Why I’ll (Probably) Never Publish Your Cookbook

It happened again. My own book is still a couple of months away from publication and already, I am getting pitches from people wanting me to publish their book. Specifically, their cookbook.

The first came via Twitter. (Incidentally – do not ever do this.) A public message asking if I’d be interested in a fun, quirky cookbook. Besides the fact that you destroy any credibility you might have as a serious writer by pitching to a publisher via Twitter, it helps to actually visit the website of the publisher and learn more about them and what they’re looking for, or if they’re accepting submissions at all. That you came across an indie publisher on Twitter and contacted them doesn’t get you points for taking the initiative, it makes you look like someone who is clueless, can’t follow protocol or written instructions, and who probably doesn’t really care about how professionally things are done.

Far moreso in the US than here in Canada, successful bloggers have been able to translate their blogs into book deals. But Canadian publishers have never had a lot of money to do such things and tend to stick with the more tried and true – TV chefs or chefs from restaurants with a strong customer base. And while there are many publishers who offer a lot of cookbooks and obviously do well with them, I don’t want to be one of them.

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When is a Badass Not a Badass?

Medium Raw
Anthony Bourdain

Harper Collins, 281 pages, 2010, $28.99CA

I was surprised, upon reading Medium Raw, to see that the sharp-clawed Anthony Bourdain had become a bit of a pussycat. And a timid one at that.

Bourdain has made a whole career out of being a tell-it-like-it-is, in-your-face kind of guy. He shit-talked people in his industry publicly, letting his feelings and opinions be well-known. And who knows if it’s the wisdom of age or some joyous glow of fatherhood, but many chapters of Medium Raw are Bourdain not just backing down, but rolling over and presenting his belly for a scratch. He once ripped apart Rachael Ray. But she sent him a fruit basket, and now they’re pals. He super shit-talked Alice Waters, but after meeting her (an event that scared him, probably because he expected her to call him out on his shit-talking) now admits that she’s probably (mostly) right about where our food comes from and changes that need to be made to our food system.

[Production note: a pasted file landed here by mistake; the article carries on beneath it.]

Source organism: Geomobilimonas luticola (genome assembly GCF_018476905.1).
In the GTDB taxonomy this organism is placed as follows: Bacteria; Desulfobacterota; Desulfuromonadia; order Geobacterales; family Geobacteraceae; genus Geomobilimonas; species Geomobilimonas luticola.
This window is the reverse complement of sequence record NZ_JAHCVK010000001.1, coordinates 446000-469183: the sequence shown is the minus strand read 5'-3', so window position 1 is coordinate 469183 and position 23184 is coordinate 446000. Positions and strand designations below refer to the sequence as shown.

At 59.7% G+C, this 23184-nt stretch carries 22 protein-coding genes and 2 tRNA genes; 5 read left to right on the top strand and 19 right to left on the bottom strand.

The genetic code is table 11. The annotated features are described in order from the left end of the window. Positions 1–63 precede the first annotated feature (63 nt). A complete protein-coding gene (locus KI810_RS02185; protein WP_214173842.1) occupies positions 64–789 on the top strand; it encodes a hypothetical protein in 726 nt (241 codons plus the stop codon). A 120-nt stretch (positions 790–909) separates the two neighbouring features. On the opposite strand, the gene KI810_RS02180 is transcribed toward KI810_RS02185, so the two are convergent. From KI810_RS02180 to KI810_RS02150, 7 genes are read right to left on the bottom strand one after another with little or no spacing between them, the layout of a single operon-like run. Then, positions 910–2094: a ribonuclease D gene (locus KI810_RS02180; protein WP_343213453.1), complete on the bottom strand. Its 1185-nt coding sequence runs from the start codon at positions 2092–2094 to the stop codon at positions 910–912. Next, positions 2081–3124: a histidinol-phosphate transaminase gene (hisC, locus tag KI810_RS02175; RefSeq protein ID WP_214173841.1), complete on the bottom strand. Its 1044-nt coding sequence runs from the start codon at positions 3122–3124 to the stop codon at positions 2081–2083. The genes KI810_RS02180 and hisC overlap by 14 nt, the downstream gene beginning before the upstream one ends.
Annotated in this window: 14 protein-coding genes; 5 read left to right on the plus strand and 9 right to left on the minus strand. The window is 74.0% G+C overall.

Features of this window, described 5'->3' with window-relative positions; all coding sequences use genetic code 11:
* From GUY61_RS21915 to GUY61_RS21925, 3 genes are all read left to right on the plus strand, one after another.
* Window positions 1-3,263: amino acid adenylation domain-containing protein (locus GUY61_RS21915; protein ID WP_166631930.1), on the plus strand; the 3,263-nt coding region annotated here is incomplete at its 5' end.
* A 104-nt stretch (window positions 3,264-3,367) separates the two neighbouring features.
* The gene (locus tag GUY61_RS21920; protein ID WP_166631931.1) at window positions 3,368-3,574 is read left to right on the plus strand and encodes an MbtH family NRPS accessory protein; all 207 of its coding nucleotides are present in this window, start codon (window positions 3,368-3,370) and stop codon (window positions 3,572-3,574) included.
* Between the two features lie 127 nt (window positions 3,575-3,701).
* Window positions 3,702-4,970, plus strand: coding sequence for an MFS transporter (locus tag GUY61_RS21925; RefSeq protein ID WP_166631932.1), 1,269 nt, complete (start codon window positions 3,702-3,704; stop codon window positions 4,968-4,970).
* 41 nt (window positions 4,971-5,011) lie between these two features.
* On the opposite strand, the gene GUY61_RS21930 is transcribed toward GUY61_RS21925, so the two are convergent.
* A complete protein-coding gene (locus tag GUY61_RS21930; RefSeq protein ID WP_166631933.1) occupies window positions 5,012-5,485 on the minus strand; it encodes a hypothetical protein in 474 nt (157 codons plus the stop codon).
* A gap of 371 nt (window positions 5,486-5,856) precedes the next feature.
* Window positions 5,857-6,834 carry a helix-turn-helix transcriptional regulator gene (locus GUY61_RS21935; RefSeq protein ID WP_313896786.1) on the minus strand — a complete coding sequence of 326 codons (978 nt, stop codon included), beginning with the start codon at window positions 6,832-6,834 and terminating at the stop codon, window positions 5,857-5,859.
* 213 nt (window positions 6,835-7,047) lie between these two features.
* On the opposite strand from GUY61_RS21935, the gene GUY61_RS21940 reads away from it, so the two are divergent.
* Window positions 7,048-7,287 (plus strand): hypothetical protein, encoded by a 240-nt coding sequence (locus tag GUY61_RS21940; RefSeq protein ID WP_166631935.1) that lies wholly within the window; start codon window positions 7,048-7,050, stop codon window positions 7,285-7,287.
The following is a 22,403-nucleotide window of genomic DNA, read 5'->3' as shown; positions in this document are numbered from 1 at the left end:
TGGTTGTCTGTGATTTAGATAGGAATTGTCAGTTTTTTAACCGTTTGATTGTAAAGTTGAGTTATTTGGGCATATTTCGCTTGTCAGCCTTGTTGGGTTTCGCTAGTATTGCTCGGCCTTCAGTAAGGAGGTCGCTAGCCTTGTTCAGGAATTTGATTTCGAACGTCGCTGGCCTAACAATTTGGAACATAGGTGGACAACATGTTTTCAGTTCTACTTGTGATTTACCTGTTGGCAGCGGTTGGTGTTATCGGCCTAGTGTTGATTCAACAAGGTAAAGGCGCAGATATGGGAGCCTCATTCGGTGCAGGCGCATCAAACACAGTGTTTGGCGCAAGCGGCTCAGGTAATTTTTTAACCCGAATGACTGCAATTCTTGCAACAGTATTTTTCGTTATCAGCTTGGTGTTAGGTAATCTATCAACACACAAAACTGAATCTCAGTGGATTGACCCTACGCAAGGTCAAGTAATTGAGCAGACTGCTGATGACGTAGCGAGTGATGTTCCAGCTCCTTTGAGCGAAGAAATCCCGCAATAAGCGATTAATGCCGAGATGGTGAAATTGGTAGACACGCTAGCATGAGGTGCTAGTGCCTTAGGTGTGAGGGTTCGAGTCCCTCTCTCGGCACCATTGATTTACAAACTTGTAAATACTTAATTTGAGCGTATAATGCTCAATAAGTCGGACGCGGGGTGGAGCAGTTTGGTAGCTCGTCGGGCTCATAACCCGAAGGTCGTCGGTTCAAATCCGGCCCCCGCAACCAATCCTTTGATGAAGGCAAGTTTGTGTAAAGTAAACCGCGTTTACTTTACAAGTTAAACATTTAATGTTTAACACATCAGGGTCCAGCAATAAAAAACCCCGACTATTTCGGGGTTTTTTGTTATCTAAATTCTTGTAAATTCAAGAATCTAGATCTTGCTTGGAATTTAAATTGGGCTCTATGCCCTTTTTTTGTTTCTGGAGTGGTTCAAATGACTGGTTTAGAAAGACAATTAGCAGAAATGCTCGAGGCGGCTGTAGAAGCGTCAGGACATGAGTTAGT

He still shit talks vegetarians, but even that is met with a softer edge, as he instead directs his anger at the factory farm systems that leave us eating burgers full of actual shit.

I guess I’m just trying to get my head around this kinder, gentler Bourdain, but it’s not jibing for me. Tony was the guy you could always count on to say what other people were thinking but were too afraid to say. Which is something I pride myself on doing, so maybe I’m just feeling a little betrayed that Tony has crossed to the other side.

He still calls people out – a whole chapter of Medium Raw is called Heroes and Villains, and he lists a pile of reasons for each call. And the chapter Alan Richman is a Douchbag has made the rounds online with food writers from all over taking sides. But I can’t help wondering – will Bourdain’s next book include a story about how he’s now friends with Richman because the GQ food writer sent him a a fruit basket?

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I’ll See Your Organic Free-Range Chicken and Raise You a Tin of Lamb Mince

While the name Delia Smith is familiar to me, I’ll have to admit that I’m not especially familiar with her cookbooks. Given the recent fuss about her newest cookbook How To Cheat at Cooking, I sort of assumed she was one of those slack-assed Rachel Ray types with the canned goods and bagged greens, teaching fans how to spread salmonella in three easy steps.

But it turns out that Smith is more well-known for being the UK’s answer to Martha Stewart. She spent years teaching Britons how to cook real food, teaching them basic cookery techniques and classical dishes. How to Cheat at Cooking is apparently a rewrite of her first book published in 1971, but from there, her work was all about cooking with real, fresh ingredients.